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Russia is a country where thousands are detained at peaceful demonstrations and even single-person picketers are thrown behind bars — all in the name of public safety and even public health.  In this country however, there is one…
Men carrying a banner reading “Putin and Kadyrov are Russia’s foundation”. Grozny, Chechnya, January 2016.
News
Russian authorities have assigned “state system” status to the country’s uniform biometric database (UBS). The system aims to confirm identity in online banking and primarily consisted of bank clients’ facial images and voice samples. The new status (…
A young man wearing a face mask checks his mobile phone at the State Russian Museum, Saint Petersburg, May 26, 2020.
News

While most eyes were on Geneva, the Duma intensified its crackdown on dissent.

At his post-summit news conference on Wednesday President Putin defended Russia’s repressive laws that punish dissent.  With most eyes on Geneva, the Duma made one of those laws a lot harsher. It amended the criminal code to open the…
Anastasia Shevchenko and Mikhail Iosilevich. Both have been prosecuted under Russia’s law on “undesirable” foreign organizations. 
News
April was a terrible month for freedom of expression in Russia. In early April, the authorities struck at Roman Anin, editor-in-chief of iStories (Important Stories), a new outlet specializing in investigative journalism. The Russian Federal…
Editors of the student magazine DOXA Natalya Tyshkevich, left, and Alla Gutnikova wait at the Basmanny District Court, in Moscow, Russia.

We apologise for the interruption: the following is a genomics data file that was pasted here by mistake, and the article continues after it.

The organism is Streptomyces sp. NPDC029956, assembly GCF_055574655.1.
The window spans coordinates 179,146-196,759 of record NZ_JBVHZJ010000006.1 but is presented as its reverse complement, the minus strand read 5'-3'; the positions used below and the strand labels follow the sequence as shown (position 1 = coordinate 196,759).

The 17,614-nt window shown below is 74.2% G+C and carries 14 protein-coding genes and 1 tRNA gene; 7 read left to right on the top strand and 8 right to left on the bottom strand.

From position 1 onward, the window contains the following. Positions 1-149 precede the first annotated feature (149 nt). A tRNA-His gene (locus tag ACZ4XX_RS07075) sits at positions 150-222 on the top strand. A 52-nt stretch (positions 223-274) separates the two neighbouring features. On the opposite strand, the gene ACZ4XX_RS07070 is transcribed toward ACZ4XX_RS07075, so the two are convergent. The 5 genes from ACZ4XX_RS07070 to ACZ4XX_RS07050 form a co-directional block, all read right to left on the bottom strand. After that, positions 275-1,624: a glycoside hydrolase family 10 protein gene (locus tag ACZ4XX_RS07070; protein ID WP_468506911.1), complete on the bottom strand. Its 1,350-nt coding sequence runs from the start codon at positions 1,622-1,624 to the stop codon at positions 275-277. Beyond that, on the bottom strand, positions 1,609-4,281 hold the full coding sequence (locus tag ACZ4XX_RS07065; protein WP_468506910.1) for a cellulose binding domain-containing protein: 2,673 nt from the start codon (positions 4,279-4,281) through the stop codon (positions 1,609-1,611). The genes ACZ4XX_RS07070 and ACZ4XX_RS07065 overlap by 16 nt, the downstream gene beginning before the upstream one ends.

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The Kremlin undoubtedly hopes that by packing Alexei Navalny off to prison, it will keep him out of sight, out of mind. Yet Navalny’s many social-media-savvy followers make that unlikely. A growing movement of people discontented with corruption,…
Russian opposition activist Alexei Navalny takes part in a march in memory of opposition leader Boris Nemtsov in Moscow, Russia, February 29, 2020.
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Foreign Minister Should Raise Issue of Attacks on Civil Society

Foreign Minister Ann Linde’s trip to Moscow this week, the first one during Sweden’s chairmanship of the Organization for Security and Co-operation in Europe (OSCE), comes as Russia is in the midst of a severe human rights crisis. Last month’s arrest…
Russian Foreign Minister Sergey Lavrov, left, meets with Swedish Foreign Minister Ann Linde in Moscow, February 2, 2021.
News

A Story of Two Lawyers Highlights a Bigger Problem with Russia’s Justice System

Attacks, detention and prosecution of lawyers - including while performing their professional duties - is not unusual in Russia, but what happened ahead of the January 23 protests  takes this harassment to a new level. I spoke with two lawyers…
Mikhail Benyash and Mansur Gilmanov
News

Soviet Dissident, Physicist Was Early Inspiration for Human Rights Watch

Yuri Orlov, renowned human rights activist and distinguished physicist, died on September 27, at the age of 96. He was a major inspiration for us when we founded Helsinki Watch, which eventually grew to be Human Rights Watch. Orlov was the founder of…
The Russian flag flies on a courthouse building in St. Petersburg, Russia, March 15 2020.
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The Supreme Court in Karelia on Wednesday overturned and vastly increased the sentence in the child sexual abuse case against Yuri Dmitriyev, a researcher and rights advocate who exposed mass graves of political prisoners executed during the Stalin…